Sep. 26, 2002 BOSTON - September 25, 2002 - Why do some nerve cells survive and regrow after injury while others shrink away and die? A new discovery by researchers at Massachusetts General Hospital (MGH) shows that the expression of a particular gene may be responsible for protecting neurons from death. The results, published in the September 26 issue of Neuron, could lead the way for new treatment strategies for a variety of neurological diseases.
"Turning on the gene named Hsp27 could potentially rescue nerve cells in patients with neurodegenerative conditions such as Lou Gehrig's disease," says principal investigator Clifford Woolf, MD, PhD, of the Neural Plasticity Research Group in the Department of Anesthesia and Critical Care at MGH.
Woolf and his colleagues found that young sensory and motor nerve cells die after injury because the heat shock protein 27 gene (Hsp27) is not turned on in these cells. In adult cells however, the gene is expressed. The resulting protein that is produced protects these mature nerve cells from death following an injury.
"As part of normal development, many more neurons are made than are needed," says Woolf, who also is Richard J. Kitz Professor of Anesthesia Research at Harvard Medical School. "So some must be pruned away by essentially committing cell suicide, a phenomenon known as programmed cell death. It seems that Hsp27 is turned off to allow for this normal developmental process."
Woolf explains that once an individual reaches adulthood, nerve cells in the body are permanent and irreplaceable. "That's why it's important to have a repair mechanism for older neurons," he says. The protein made by the Hsp27 gene blocks cell suicide from taking place following injury, rescuing injured cells. For example, cells expressing the Hsp27 protein acquire resistance to excessive heat, chemical stress, and toxins. Hsp27 directly inhibits the cellular proteins that trigger programmed cell death.
In laboratory dishes and in rat models, Woolf and his team showed that, if the Hsp27 gene is delivered to young nerve cells using gene therapy with viral vectors, the cells are able to survive injury just as well as older nerve cells. Equally, if the gene is switched off in adults, those cells will die. "Hopefully, therapy that prevents cell death by delivering genes like Hsp27 will someday find its way into the clinic," says Woolf. "Patients with Lou Gehrig's disease, for example, suffer a progressive death of their motor neurons leading to paralysis. If Hsp27 were able to prevent the death of the neurons in these patients, it would offer the possibility of new therapy, something we plan to test"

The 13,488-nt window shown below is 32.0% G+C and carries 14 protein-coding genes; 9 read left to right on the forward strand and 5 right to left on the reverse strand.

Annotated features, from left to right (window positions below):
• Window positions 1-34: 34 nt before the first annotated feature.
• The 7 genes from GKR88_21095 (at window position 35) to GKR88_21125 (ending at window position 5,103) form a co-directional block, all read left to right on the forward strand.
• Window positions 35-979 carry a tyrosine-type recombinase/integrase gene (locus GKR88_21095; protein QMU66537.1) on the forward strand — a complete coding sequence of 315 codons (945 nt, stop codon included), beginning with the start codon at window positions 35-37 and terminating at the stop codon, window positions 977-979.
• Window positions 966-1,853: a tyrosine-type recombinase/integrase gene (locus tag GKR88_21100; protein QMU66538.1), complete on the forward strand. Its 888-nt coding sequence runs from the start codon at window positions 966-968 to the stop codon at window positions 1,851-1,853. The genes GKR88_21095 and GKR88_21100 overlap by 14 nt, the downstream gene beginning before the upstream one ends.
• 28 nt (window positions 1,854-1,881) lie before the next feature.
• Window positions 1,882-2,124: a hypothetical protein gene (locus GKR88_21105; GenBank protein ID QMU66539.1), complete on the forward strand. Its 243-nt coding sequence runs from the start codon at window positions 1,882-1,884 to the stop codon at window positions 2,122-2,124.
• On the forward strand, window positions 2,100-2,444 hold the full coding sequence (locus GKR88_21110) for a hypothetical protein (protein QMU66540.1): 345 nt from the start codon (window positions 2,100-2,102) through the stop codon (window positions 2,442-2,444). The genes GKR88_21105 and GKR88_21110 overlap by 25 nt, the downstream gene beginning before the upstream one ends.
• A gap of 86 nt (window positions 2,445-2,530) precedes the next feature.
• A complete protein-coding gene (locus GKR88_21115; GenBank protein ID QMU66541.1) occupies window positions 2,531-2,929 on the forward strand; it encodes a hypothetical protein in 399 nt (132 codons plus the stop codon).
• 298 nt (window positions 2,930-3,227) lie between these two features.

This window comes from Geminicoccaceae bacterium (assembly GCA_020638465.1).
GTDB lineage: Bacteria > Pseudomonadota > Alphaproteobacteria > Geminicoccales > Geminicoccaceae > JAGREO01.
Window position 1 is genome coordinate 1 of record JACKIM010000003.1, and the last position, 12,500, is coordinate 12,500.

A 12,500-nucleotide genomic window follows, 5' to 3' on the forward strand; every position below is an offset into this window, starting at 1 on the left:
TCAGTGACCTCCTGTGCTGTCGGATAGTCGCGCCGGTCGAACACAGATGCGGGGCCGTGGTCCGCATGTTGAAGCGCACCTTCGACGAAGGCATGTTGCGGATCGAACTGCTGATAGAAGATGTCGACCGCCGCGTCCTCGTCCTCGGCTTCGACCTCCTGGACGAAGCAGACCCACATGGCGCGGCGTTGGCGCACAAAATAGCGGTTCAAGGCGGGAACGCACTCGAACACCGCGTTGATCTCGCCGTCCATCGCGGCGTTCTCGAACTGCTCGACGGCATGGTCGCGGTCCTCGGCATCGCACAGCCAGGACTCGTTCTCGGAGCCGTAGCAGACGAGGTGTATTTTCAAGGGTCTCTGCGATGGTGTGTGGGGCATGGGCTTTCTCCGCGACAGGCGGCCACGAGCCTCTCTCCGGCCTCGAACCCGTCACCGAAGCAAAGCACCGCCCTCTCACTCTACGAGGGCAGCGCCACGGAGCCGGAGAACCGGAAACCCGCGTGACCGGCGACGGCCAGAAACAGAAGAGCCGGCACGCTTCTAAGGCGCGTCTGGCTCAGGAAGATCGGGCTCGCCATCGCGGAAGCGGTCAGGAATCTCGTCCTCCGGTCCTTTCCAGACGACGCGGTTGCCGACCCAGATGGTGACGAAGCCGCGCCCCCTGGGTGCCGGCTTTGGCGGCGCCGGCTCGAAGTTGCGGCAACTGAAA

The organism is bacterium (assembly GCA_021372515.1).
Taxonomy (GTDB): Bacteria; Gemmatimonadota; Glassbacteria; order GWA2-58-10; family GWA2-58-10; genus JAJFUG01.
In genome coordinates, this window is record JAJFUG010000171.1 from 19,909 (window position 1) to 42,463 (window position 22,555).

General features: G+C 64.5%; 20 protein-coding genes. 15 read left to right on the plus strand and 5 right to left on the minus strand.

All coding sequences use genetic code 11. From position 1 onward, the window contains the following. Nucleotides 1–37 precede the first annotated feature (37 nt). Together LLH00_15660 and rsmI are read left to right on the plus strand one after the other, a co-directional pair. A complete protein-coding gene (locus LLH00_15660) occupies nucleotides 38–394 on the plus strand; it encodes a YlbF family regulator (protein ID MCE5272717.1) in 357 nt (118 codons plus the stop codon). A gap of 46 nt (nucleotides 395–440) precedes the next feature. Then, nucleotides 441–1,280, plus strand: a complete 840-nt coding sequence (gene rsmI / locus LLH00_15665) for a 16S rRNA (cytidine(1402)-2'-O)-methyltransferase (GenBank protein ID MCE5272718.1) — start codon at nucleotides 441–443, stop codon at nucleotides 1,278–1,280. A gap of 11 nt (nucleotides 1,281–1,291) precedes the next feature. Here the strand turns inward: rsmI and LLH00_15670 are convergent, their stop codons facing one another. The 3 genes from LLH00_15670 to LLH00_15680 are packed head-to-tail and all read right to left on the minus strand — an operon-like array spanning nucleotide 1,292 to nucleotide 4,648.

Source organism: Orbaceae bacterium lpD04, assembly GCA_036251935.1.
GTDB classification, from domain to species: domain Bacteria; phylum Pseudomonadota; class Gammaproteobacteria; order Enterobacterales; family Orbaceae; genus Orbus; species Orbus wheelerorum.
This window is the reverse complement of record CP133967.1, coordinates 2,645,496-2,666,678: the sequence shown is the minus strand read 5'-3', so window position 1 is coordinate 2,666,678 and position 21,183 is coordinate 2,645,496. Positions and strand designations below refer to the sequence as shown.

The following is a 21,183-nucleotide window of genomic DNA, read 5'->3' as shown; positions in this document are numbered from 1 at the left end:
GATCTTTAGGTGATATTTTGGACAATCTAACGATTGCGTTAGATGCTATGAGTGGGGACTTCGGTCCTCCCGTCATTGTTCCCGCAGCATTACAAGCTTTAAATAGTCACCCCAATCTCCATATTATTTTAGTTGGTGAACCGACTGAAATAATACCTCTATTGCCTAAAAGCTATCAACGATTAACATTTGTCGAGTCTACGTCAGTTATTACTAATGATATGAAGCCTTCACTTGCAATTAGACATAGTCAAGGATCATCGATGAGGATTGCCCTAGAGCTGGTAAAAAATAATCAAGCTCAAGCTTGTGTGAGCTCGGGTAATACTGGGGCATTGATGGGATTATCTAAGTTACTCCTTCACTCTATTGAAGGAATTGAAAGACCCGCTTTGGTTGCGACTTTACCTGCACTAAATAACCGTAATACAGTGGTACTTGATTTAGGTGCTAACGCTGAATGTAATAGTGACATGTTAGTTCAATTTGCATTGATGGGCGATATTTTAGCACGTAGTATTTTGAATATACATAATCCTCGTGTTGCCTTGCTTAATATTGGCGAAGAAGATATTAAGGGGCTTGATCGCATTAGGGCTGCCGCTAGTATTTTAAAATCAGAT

The other members of the MGH research team are Susanna Benn, Ph.D, first author, Joachim Scholz, MD, and Richard Mannion, MD, PhD - all of the MGH Neural Plasticity Research Group - and Joanna Bakowska, DVM, PhD, of the Molecular Neurogenetics Unit at MGH. The study was supported by grants from the National Institutes of Health and the Alexander von Humboldt Foundation.
Massachusetts General Hospital, established in 1811, is the original and largest teaching hospital of Harvard Medical School. The MGH conducts the largest hospital-based research program in the United States, with an annual research budget of more than $300 million and major research centers in AIDS, cardiovascular research, cancer, cutaneous biology, transplantation biology and photomedicine.
In 1994, the MGH joined with Brigham and Women's Hospital to form Partners HealthCare System, an integrated health care delivery system comprising the two academic medical centers, specialty and community hospitals, a network of physician groups and nonacute and home health services.
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